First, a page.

When you get out of your head and the spinning stories and those thoughts, what do the sensations of loneliness feel like in your body? Where do you feel them? What’s happening? If you had to describe what it looked like in your body what would you say? How would you describe it? How would you write it out? Once you learn that you can drop the drama around the loneliness, that’s when you’ll be able to really process through that emotion and you’ll realize that it’s really no big deal to feel loneliness.
Once you begin to realize that feeling lonely isn’t a problem, that’s when you can begin to look for ways to reconnect with yourself. And feeling connected and feeling lonely, they just can’t happen at the same time. It’s just not even possible. If you use this as an opportunity to reconnect with yourself, then you’ll shorten the time that you’re feeling lonely in the first place.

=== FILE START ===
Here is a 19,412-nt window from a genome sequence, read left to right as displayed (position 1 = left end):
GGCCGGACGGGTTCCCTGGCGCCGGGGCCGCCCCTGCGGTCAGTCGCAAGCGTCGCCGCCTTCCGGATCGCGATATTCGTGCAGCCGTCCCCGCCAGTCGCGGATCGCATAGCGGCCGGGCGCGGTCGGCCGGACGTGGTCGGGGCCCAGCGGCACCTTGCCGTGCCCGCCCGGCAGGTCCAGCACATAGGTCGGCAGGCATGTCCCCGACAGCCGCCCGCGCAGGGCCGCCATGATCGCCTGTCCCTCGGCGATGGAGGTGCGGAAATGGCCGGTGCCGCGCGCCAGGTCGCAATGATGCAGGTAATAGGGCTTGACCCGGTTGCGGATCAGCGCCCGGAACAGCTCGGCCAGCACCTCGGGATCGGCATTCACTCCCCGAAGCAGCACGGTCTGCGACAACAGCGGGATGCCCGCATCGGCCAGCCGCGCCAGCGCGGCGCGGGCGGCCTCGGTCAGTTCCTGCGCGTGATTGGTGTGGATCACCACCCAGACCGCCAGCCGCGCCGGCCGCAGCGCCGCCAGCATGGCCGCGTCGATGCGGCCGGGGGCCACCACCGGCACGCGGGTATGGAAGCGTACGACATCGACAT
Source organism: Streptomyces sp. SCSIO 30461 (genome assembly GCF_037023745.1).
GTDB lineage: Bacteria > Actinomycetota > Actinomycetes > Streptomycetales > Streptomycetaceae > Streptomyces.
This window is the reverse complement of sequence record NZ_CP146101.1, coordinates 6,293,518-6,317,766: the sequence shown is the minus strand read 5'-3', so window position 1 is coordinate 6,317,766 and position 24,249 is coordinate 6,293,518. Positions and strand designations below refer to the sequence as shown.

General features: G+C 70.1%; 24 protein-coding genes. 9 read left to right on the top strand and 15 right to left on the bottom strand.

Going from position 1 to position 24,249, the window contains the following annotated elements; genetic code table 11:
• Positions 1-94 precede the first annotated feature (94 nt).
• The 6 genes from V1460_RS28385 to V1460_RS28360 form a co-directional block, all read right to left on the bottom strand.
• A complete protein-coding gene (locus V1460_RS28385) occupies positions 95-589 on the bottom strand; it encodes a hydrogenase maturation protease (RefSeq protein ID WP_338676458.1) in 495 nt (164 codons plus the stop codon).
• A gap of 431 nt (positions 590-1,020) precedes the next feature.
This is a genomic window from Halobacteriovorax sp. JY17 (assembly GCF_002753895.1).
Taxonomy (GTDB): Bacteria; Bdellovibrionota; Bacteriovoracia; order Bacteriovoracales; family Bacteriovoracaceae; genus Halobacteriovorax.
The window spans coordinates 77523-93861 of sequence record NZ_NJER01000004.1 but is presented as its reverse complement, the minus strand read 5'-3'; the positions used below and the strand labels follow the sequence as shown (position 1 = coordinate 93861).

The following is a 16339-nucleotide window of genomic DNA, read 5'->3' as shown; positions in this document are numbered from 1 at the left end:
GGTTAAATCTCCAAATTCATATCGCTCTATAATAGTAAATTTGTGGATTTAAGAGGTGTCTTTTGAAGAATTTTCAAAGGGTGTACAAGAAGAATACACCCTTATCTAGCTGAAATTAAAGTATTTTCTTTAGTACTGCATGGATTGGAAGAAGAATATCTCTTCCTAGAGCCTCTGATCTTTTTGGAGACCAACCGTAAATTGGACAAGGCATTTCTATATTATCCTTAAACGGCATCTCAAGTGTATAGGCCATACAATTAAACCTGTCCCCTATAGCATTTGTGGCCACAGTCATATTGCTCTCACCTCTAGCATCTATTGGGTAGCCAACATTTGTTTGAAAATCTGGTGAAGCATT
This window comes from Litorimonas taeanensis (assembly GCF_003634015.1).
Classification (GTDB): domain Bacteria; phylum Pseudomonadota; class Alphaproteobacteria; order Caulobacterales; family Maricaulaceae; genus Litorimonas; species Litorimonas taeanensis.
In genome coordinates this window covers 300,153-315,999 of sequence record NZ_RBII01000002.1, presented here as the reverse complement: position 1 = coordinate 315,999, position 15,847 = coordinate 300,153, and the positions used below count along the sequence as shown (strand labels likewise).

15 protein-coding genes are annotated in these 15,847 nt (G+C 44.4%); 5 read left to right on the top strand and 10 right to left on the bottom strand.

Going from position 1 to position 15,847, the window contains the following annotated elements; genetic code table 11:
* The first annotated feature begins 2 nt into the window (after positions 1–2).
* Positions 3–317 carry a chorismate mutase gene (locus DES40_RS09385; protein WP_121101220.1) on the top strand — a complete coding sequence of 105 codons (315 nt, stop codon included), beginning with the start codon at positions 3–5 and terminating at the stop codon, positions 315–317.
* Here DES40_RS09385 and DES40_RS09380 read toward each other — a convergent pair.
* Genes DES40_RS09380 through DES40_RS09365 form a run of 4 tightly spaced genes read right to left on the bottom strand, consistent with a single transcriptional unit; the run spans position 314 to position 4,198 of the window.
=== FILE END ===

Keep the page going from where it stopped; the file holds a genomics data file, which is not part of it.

Look for ways to connect with yourself in these moments, right? When I’m looking for new thoughts to think that are going to help me in my life rather than using the same old thoughts that have kept me stuck over and over and over. I like to ask myself really useful questions and then answer them. Because often we’ll ask ourselves questions that just aren’t useful and then our brain doesn’t want to answer them or we’ll just say, “I don’t know” because we haven’t asked a useful question. Our brain is really smart and really good at figuring things out. So put it to work. When you’re in these moments and you’ve been able to step out of your brain for just a minute and feel the sensations, now you’re ready to reconnect with yourself. Ask yourself some of these questions. How can I connect with myself today that will help me feel better? What useful thought can I think that will inspire me to take action today to feel less lonely? Those are really good questions that will make your brain work instead of allowing it to continue to spin and go down that rabbit hole of loneliness. So answer those questions and you will begin to fill in those moments of loneliness with connection to yourself instead.